All you need to know before Microblading your full, thick eyebrows

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For most people, simply using an eyebrow pencil to fill in those sparse areas can do the trick and create the illusion of thick eyebrows. But what if you don’t want to spend the extra time getting ready in the morning? Or you simply want thick brows without the worry of them fading throughout the day—say, during your workout or at the beach?

That’s where microblading comes in: a semi-permanent makeup treatment that places special pigments under the top layer of your skin, explains Renee Lee, CEO and master artist and trainer at Le Kitsuné, a brow studio in New York City. The result is tiny hair-like strokes that create natural and fuller-looking eyebrows.

What is microblading, exactly?

Think of microblading as a tattoo, but not as deep. The brow artist uses a pen-like tool outfitted with seven to 16 (or more) micro-needles in various configurations, says Lee. “Microneedles are so tiny that they can’t be seen in detail by the naked eye,” she explains, so they can realistically mimic brow hairs by creating thin strokes. The artist may also use a shading technique that involves “plucking” the skin to deposit the ink manually.

How much does microblading cost?

The cost varies depending on your location and the experience of the artist, but can often go as high as $1,000 for the first treatment.

Does microblading hurt?

Your first microblading treatment will take the longest. Initial appointments can last 1.5 to 2 hours depending on the skill level of the artist, says Lee. This includes paperwork, consultation, and developing a plan for the brow shape you’d like to go for. You’ll have a numbing cream or other agents (like lidocaine) applied to the brow area and then the procedure itself will take 30 to 45 minutes, she says.

If you’re interested in microblading, here’s the best news: “It absolutely does not hurt,” says Lee. (Big sigh of relief!) “We’ve mastered addressing the pain during the procedure and strive to make the entire process as comfortable and relaxing as possible,” she says. This is all the more reason to go to a trained, skilled eyebrow artist—someone who has a lot of experience in the treatment or makes this the mainstay of their work.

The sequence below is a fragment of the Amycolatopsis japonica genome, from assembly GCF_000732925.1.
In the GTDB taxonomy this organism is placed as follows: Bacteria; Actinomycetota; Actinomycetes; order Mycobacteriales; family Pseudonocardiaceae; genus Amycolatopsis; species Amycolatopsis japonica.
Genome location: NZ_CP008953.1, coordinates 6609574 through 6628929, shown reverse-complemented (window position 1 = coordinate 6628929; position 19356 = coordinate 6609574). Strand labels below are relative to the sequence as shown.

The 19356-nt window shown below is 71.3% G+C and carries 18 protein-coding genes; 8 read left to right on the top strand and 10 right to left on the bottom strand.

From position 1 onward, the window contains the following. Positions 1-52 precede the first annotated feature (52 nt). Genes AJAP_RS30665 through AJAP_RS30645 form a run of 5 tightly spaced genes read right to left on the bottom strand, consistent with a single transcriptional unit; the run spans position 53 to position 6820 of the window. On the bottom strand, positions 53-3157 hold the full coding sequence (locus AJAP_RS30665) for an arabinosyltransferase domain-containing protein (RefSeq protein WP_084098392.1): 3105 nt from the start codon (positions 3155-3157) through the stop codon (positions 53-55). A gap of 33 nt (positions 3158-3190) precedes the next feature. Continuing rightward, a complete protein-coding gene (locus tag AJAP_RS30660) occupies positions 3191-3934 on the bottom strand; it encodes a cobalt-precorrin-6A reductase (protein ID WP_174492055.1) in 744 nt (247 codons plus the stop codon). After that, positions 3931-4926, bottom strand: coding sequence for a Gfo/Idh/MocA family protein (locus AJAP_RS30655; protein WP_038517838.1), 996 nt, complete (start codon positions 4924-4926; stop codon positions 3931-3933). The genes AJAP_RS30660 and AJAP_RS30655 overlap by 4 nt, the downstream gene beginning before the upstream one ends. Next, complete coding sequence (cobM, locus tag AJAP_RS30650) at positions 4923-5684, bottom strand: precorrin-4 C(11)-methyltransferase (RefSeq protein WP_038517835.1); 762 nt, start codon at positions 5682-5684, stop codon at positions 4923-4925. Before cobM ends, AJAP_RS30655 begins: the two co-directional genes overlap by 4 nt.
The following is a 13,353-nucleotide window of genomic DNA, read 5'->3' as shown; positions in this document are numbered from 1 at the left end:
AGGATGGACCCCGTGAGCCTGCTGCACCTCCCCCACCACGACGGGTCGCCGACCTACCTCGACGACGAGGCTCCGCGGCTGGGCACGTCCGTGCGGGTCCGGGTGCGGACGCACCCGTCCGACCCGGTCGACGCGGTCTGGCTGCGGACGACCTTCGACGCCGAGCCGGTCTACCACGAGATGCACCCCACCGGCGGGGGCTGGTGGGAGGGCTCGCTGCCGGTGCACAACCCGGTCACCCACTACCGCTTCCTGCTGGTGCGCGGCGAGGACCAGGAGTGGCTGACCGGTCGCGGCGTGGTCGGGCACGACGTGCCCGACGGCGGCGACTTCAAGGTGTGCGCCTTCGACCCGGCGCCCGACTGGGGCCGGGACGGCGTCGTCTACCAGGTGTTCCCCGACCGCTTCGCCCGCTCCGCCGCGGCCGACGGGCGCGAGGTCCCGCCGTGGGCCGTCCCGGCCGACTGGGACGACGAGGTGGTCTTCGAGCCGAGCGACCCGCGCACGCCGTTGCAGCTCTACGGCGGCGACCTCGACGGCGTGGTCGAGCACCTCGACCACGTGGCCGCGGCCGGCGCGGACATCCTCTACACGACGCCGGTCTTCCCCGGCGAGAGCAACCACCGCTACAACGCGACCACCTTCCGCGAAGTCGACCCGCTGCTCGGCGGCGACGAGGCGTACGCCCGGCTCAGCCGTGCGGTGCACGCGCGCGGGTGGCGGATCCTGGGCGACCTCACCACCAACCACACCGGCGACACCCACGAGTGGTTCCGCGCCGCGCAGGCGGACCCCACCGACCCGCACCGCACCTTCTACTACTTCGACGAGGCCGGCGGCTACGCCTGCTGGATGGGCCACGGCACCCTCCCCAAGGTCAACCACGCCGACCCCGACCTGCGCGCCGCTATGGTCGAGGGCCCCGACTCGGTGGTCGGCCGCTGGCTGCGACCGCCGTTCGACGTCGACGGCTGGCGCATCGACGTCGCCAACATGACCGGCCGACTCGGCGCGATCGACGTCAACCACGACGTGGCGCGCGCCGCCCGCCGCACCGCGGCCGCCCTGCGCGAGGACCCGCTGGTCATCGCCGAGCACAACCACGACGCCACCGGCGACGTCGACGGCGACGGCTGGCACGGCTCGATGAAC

However, you may notice some discomfort after the procedure as the area heals. Popping an OTC pain reliever will help.

How long does microblading take to heal?

You’ll often have a 2-week aftercare plan, but it varies, says Lee. The day after your appointment, you may see the eyebrow area turn very dark, then it will soften and peel (either lightly like dandruff or patchy in chunks). Finally, the colour will look like it disappears and then return, she explains.

You’ll want to keep the eyebrow area clear of oil build-up and moist for best healing.

How long does microblading last?

It may be “permanent makeup” but it doesn’t last forever, and the colour will fade. While microblading can last up to two years, the results differ depending on the person and their reaction to the ink. Typically, people are advised to touch-up the colour and shape every six months, but Lee says some clients come in at three to eight months post-treatment.

Does microblading ruin your natural eyebrows?

“When performed properly, microblading should cost minimal damage to your natural eyebrows,” explains Joshua Zeichner, MD, director of cosmetic and clinical research in dermatology at Mount Sinai Hospital in New York City. “However, it is important to visit a reputable salon. In the event that the technician deposits the pigment too deep in the skin or if you develop an infection, there may be permanent damage to the hair follicles. It also is possible that the blade cuts some of your natural hair is in the process of depositing the pigment into the skin.”

Can anyone try microblading?

People with healthy skin are good candidates for microblading, says Lee, and that goes a long way in tipping the scales in your favour for safe treatment and satisfying results.

Is microblading safe?

Even if your skin is healthy, you need to do your due diligence to find a skilled and reliable eyebrow artist. Earlier this year, a woman spent three days in the hospital because of complications from microblading. A few days after her appointment, her brow area grew red, painful, and swollen. She was eventually taken the ER for antibiotics and steroids.

The bottom line? Do your research!

Ask your friends who have tried microblading or even your dermatologist for recommendations. In the end, you’ll simply have to weigh the pros and cons to decide if the end result will be worth it for you.

Source: Prevention

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